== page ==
My love affair with rose-scented geraniums started a few years ago. A friend offered trimmings from her herb garden while I was in the midst of canning peaches, resulting in a peach jam perfumed with a lovely aroma reminiscent of roses. Since then, I’ve been growing several varieties of pelargonium, as they’re properly called. My favorites are “Old Fashioned Rose” and “Lady Grey Plymouth.” They make wonderful potpourris to scent your linens (and probably drive away moths) but I also like them crushed in sugar, added to ice tea, and lightly flavoring jelly and jam.
This jam is an adaptation of “Fanny’s Peach Jam” from Catherine Plagemann’s Fine Preserving, a small volume on pickling and jam amusingly annotated by M.F.K Fischer. I’ve made this jam – featuring peaches, oranges and a lemon all ground up together – a couple of times, gradually improving it from the initial try. I thought it was a little flat so I added a pinch of salt and a whole lemon instead of a half at the beginning and a squeeze of lemon just before jarring it. I also diminished the sugar and, in this case, added a nectarine for its rosy color. Remembering the “Peach Marmalade,” also from Plagemann, that started me using rose geranium, I added a few leaves to the cooking jam and a small leaf to each jar.
Peach and Citrus “Marmalade” with Rose Geranium, adapted from Catherine Plagemann’s “Fanny’s Peach Jam” in Fine Preserving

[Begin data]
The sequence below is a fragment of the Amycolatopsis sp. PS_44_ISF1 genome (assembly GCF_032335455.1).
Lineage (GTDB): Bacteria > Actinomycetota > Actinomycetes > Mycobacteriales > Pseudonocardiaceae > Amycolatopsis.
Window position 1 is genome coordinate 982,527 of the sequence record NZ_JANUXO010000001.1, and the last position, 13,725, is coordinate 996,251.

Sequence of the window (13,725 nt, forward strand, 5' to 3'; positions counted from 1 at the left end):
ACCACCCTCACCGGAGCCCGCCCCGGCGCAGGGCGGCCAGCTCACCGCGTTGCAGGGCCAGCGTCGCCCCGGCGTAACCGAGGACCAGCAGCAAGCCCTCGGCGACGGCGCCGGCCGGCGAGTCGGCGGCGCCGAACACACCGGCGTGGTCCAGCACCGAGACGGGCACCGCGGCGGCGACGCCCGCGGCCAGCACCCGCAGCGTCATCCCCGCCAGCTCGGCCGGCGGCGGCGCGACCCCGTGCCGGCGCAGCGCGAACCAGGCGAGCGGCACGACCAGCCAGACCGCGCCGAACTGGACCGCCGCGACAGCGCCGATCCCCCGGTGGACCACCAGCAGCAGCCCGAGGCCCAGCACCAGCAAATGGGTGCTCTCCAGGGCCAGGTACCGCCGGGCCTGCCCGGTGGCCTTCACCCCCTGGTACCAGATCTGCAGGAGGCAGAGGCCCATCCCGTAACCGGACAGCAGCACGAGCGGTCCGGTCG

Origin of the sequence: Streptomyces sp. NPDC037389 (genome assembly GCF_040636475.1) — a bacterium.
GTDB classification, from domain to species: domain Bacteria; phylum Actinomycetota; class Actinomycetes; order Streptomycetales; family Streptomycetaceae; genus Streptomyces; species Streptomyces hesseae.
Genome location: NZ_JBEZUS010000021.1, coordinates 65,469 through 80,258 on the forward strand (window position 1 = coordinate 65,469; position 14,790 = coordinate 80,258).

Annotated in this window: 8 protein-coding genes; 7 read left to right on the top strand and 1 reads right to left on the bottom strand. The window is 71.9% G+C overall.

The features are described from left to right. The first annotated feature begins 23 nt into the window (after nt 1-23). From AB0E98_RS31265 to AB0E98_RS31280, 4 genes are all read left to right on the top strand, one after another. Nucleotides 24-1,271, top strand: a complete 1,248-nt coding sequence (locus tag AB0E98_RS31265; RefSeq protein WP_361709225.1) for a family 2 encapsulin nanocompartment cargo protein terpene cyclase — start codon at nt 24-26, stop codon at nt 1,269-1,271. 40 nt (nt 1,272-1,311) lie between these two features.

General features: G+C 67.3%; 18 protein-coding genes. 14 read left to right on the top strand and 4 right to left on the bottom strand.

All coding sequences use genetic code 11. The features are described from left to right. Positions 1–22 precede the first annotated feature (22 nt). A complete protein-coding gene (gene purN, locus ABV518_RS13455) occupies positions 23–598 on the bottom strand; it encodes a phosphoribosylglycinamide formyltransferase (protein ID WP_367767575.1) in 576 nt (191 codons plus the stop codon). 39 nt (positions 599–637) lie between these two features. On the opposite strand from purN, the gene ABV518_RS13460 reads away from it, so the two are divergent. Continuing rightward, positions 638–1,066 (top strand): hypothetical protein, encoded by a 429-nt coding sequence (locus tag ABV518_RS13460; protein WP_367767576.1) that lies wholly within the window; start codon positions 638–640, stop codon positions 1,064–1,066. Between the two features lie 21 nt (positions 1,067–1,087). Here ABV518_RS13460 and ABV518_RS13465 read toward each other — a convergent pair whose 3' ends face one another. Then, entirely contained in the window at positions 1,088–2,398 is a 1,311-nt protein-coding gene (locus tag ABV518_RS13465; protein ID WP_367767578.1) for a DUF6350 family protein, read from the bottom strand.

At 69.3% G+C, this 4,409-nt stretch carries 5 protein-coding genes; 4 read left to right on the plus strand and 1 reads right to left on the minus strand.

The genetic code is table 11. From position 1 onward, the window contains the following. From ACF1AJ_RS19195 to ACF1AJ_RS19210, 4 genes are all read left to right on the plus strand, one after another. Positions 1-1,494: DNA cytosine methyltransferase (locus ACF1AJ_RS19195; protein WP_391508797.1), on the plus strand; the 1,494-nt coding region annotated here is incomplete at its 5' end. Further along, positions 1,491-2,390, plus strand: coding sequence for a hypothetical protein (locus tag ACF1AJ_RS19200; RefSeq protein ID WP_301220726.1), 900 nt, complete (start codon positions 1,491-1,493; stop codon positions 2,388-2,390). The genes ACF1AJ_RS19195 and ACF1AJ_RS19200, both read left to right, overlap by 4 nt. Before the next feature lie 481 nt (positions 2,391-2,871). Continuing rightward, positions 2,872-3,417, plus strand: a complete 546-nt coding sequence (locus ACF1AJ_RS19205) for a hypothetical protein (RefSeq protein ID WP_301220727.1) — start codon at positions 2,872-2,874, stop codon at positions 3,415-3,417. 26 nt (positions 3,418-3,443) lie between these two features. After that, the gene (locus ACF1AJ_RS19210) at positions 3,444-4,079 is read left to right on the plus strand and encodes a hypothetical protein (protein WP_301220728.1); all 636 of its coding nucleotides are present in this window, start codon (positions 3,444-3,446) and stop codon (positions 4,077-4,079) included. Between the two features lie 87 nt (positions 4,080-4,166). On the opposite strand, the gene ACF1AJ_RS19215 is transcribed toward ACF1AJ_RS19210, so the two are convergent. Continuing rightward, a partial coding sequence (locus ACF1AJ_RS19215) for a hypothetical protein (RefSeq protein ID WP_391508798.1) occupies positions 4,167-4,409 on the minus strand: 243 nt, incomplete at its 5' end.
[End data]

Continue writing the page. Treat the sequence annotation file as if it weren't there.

6 yellow peaches, peeled, halved and pitted
Optional: 1 nectarine, halved and pitted
2 navel oranges, quartered, seeded but not peeled
1 lemon, quartered, seeded, but not peeled
Pinch of salt
12 small leaves of rose-scented geranium, rinsed
1 tbsp freshly squeezed lemon juice
Coarsely chop the orange and lemon in a food processor and add the peaches and optional nectarine, cutting the entire mixture into a medium grind. Measure the fruit and add a pinch of salt and sugar equal to 50-75% of the volume of fruit (e.g., for 6 cups of fruit, add 3-4 cups of sugar). Stir well, cover and refrigerate overnight.
Prepare kettle, jars and lids for water bath canning. Place a saucer in the freezer (to use for testing the gel).
In a large wide saucepan, bring the fruit mixture and 6 of the rose geranium leaves to a boil, and cook, stirring occasionally, until it sets a gel tested on a saucer placed in the freezer, about 12 minutes. Remove the geranium leaves and discard. Dunk the remaining leaves in hot water,
Ladle into prepared jars, inserting a small leaf in each jar, and stirring to release any air bubbles. Cap the jars with two-piece lids and process for 10 minutes after the water comes to a boil. Turn off the heat, remove the lid and let sit for 5 minutes before moving the jars to the counter to sit undisturbed until cool.
Makes approximately 6 eight-ounce jars.